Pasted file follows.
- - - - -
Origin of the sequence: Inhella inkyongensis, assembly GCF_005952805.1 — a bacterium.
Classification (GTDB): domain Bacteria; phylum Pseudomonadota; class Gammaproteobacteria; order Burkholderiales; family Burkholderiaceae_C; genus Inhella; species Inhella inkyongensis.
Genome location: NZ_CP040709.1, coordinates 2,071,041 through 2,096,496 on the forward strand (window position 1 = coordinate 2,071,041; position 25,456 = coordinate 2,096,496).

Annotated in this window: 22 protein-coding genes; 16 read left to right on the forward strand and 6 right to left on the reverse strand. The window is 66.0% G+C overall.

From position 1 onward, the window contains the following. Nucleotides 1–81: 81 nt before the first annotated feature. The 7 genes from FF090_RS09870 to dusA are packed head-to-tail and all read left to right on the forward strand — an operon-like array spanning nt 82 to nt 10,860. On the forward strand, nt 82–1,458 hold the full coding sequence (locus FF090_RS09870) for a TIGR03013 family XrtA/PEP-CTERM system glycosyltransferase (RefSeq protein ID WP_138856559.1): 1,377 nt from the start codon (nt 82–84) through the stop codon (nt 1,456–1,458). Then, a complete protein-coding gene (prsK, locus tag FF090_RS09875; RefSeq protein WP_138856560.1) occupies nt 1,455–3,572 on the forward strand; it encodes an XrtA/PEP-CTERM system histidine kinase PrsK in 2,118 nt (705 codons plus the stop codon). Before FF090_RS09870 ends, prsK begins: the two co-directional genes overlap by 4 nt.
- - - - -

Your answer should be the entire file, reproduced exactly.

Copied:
Origin of the sequence: Inhella inkyongensis, assembly GCF_005952805.1 — a bacterium.
Classification (GTDB): domain Bacteria; phylum Pseudomonadota; class Gammaproteobacteria; order Burkholderiales; family Burkholderiaceae_C; genus Inhella; species Inhella inkyongensis.
Genome location: NZ_CP040709.1, coordinates 2,071,041 through 2,096,496 on the forward strand (window position 1 = coordinate 2,071,041; position 25,456 = coordinate 2,096,496).

Annotated in this window: 22 protein-coding genes; 16 read left to right on the forward strand and 6 right to left on the reverse strand. The window is 66.0% G+C overall.

From position 1 onward, the window contains the following. Nucleotides 1–81: 81 nt before the first annotated feature. The 7 genes from FF090_RS09870 to dusA are packed head-to-tail and all read left to right on the forward strand — an operon-like array spanning nt 82 to nt 10,860. On the forward strand, nt 82–1,458 hold the full coding sequence (locus FF090_RS09870) for a TIGR03013 family XrtA/PEP-CTERM system glycosyltransferase (RefSeq protein ID WP_138856559.1): 1,377 nt from the start codon (nt 82–84) through the stop codon (nt 1,456–1,458). Then, a complete protein-coding gene (prsK, locus tag FF090_RS09875; RefSeq protein WP_138856560.1) occupies nt 1,455–3,572 on the forward strand; it encodes an XrtA/PEP-CTERM system histidine kinase PrsK in 2,118 nt (705 codons plus the stop codon). Before FF090_RS09870 ends, prsK begins: the two co-directional genes overlap by 4 nt.